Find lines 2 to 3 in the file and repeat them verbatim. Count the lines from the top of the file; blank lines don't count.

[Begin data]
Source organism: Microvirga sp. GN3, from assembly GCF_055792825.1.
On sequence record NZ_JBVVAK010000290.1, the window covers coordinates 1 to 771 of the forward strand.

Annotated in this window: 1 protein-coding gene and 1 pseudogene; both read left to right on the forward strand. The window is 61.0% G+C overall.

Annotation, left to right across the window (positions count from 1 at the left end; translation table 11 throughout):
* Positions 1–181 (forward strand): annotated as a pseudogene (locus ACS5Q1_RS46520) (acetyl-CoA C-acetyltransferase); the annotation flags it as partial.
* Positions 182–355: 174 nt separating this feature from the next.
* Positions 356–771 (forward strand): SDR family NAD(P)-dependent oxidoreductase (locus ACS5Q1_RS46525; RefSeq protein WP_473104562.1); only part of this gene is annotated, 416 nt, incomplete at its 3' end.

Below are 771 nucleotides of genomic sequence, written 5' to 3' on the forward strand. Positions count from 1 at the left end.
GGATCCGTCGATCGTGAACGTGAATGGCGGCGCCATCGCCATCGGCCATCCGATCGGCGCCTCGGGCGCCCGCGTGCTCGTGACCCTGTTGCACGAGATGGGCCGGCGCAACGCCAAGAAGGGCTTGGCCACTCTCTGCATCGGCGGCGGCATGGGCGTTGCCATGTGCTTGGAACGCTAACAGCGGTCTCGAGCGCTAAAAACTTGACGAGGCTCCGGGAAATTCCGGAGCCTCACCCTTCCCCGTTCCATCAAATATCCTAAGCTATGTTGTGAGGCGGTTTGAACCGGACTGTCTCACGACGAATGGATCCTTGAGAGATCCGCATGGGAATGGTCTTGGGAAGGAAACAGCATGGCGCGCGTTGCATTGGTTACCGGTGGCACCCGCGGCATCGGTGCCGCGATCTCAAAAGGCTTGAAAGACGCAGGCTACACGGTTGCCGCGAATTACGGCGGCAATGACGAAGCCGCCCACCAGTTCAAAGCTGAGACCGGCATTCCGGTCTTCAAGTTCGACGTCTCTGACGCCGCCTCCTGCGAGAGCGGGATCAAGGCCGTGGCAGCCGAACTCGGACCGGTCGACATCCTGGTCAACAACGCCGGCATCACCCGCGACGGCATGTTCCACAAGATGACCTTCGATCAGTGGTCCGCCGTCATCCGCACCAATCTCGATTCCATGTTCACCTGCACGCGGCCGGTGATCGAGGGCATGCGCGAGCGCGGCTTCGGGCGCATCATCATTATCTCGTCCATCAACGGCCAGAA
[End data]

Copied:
On sequence record NZ_JBVVAK010000290.1, the window covers coordinates 1 to 771 of the forward strand.

Annotated in this window: 1 protein-coding gene and 1 pseudogene; both read left to right on the forward strand. The window is 61.0% G+C overall.